In this set-up, if the *p*_{j}s are known, the associated *completed* likelihood is

- (45)

Therefore, conditional on the latent variables **z**=(*z*_{1},…,*z*_{n}), and setting the saturated deviance *f*(*x*) to 1, define

where (under proper identifiability constraints; see Celeux *et al.* (2000)). The *integrated* DIC is then

where Pr(**z**|**x**) can be approximated (Casella *et al.*, 1999).

A second possibility is the *observed* DIC, DIC_{2}, based on the observed likelihood, which does not use the latent variables **z**. (We note the strong dependence of DIC on the choice of the saturated function *f* and the corresponding lack of clear guidance outside exponential families. For instance, if *f*(*x*_{i}) goes from the marginal density to the extreme alternative where both *θ*_{1} and *θ*_{2} are set equal to *x*_{i}, DIC_{2} goes from −31.71 to 166.6 in the following example.)

A third possibility is the *full* DIC, DIC_{3}, based on the completed likelihood (45) when it incorporateś**z** as an additional parameter, in which case the saturated deviance could be the normal standardized deviance, although we still use *f*(*x*)=1 for comparison.

The three possibilities above lead to rather different figures, as shown by Table 6 for the simulated data set in Fig. 9; Table 6 exhibits in addition a lack of clear domination of the mixture (*k*=2) *versus* the normal distribution (*k*=1) (second column), except when **z** is set to its true value (third column) or estimated (last column). Note that, for the full DIC, *p*_{D} is far from 102; this may be because, for some combinations of **z**, the likelihood is the same. (This also relates to the fact that **z** is not a parameter in the classical sense.)

Table 6. Comparison of the three different criteria DIC _{1} , DIC _{2} and DIC _{3} for a simulated sample of 100 observations from 0.5 �� (5,1.5)+0.5 �� (7.5,8) with a conjugate prior *θ*_{1} ∼ �� (4,5) and *θ*_{2} ∼ �� (8, 5), and of DIC based on the true complete sample ( **x** , **z** ) and DIC for the single-component normal model (with an �� (6, 5) prior and a variance set of 6.07) | *Results for the following models:* |
---|

| *Normal* | *Complete,* | *Integrated,* | *Observed,* | *Full,* |

| (*k*=1) | [*DIC* | **z**] | *DIC*_{1} | *DIC*_{2} | *DIC*_{3} |

DIC | 465.1 | 413.5 | 462.6 | 457.6 | 447.4 |

ΔDIC | — | −51.6 | −2.5 | −7.5 | −17.6 |

*p*_{D} | 0.99 | 1.96 | 2.27 | 1.98 | 28.06 |

**David Draper** ( *University of California, Santa Cruz* )

The authors of this interesting paper talk about Bayesian model assessment, comparison and fit, but—if their work is to be put seriously to practical use—the real point of the paper is Bayesian model choice: we are encouraged to pick the model with the smallest deviance information criterion DIC among the class of ‘good’ models (those which are ‘adequate candidates for explaining the observations’). (It is implicit that somehow this class has been previously specified by means that are not addressed here—would the authors comment on how this set of models is to be identified in general?) However, in the case of model selection it would seem self-evident that *to choose a model you have to say to what purpose the model will be put*, for how else will you know whether your model is sufficiently good? We can, perhaps, use DIC to say that model 2 is better than model 1, and we can, perhaps, compare with ‘the number of free parameters in *θ*‘ to ‘check the overall goodness of fit’ of model 2, but we cannot use the authors’ methods to say whether model 2 is sufficiently good, because the real world definition of this concept has not been incorporated into their methods. It seems hard to escape the fact that specifying the purpose to which a model will be put demands a decision theoretic basis for model choice; thus (Draper, 1999) I am firmly in the camp of Key *et al.* (1999).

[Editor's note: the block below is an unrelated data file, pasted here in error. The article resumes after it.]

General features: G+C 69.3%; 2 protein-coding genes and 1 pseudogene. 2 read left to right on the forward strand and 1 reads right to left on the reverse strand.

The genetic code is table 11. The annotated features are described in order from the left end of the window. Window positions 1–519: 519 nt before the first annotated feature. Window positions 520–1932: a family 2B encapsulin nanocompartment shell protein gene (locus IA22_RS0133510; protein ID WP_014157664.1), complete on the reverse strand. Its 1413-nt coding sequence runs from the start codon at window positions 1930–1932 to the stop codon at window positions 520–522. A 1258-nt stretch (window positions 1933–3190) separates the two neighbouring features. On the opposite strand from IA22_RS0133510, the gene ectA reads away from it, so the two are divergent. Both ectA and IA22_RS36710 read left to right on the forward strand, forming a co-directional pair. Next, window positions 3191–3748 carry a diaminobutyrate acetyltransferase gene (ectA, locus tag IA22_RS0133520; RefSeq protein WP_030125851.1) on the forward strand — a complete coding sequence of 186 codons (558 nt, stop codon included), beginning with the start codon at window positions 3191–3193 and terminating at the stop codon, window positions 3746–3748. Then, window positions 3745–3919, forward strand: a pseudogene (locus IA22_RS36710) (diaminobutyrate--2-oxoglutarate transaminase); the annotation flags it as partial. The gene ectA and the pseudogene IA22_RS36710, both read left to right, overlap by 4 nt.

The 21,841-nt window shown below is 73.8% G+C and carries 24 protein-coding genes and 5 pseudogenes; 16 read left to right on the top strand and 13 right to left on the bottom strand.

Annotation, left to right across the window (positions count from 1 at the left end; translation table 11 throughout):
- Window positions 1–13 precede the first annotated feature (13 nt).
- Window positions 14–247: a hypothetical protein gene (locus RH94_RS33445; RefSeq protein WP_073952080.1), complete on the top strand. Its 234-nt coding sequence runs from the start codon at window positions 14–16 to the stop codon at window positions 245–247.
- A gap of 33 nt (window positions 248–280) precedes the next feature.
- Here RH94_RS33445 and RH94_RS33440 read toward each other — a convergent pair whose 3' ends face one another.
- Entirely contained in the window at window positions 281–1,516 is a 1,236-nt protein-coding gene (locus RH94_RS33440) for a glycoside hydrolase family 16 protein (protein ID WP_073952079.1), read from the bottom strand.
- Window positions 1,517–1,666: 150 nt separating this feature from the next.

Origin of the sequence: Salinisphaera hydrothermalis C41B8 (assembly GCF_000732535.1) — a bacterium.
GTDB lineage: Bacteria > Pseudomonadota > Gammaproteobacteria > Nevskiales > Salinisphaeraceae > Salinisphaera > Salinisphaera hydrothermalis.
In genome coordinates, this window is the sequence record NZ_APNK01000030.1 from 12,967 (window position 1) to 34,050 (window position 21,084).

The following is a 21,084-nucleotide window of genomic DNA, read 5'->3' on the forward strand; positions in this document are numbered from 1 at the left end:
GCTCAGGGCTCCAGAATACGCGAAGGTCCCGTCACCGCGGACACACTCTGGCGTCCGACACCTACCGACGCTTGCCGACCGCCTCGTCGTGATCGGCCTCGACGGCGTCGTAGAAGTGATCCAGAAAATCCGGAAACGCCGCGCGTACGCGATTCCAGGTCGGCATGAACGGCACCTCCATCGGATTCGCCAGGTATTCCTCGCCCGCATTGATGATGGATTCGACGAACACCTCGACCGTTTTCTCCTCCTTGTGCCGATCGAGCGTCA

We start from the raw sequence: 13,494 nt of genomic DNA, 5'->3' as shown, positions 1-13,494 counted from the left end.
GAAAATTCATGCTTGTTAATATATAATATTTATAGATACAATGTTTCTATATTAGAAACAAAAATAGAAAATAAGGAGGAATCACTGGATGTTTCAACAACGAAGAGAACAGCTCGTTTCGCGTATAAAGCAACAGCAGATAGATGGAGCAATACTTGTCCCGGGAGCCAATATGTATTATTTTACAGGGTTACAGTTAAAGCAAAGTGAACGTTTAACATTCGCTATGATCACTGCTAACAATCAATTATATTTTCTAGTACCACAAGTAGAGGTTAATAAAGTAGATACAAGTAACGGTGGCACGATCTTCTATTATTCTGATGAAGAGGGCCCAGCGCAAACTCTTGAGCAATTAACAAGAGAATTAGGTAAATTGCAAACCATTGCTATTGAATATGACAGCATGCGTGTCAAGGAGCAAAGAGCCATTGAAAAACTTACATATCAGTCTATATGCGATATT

See Draper and Fouskakis (2000) and Fouskakis and Draper (2002) for an example from health policy that puts this approach into practice, as follows. Most attempts at variable selection in generalized linear models conduct what might be termed a benefit-only analysis, in which a subset of the available predictors is chosen solely on the basis of predictive accuracy. However, if the purpose of the modelling is to create a scale that will be used—in an environment of constrained costs, which is frequently the case—to make predictions of outcome values for future observations, then the model selection process must seek a subset of predictors which trades off predictive accuracy against data collection cost. We use stochastic optimization methods to maximize the expected utility in a decision theoretic framework in the space of all 2^{p} possible subsets (for *p* of the order of 100), and because our predictors vary widely in how much they cost to collect (which will also often be true in practice) we obtain subsets which are sharply different from (and much better than) those identified by benefit-only methods for performing ‘optimal’ variable selection in regression, including DIC.

**Alan E. Gelfand** ( *Duke University, Durham* ) **and Matilde Trevisani** ( *University of Trieste* )

The authors’ generally informal approach motivates several remarks which we can only briefly develop here. First, in Section 2.1, we think that better terminology would be ‘focused on *p*(*y*|*θ*)‘ with ‘interest in the models for *θ*‘, as in, for example, the example in Section 8.1 where there is no *θ* in the likelihood for any of the given models. Even the example in Section 8.2, where *θ* does not change across models, emphasizes the focus on *p*(*y*|*θ*) since *f*(*y*) depends on the choice of *p*. So, here, a relative comparison of the models depends on the choices made for the *f*s. Without a clear prescription for *f* (once we leave the exponential family), the opportunity exists to fiddle the support for a model.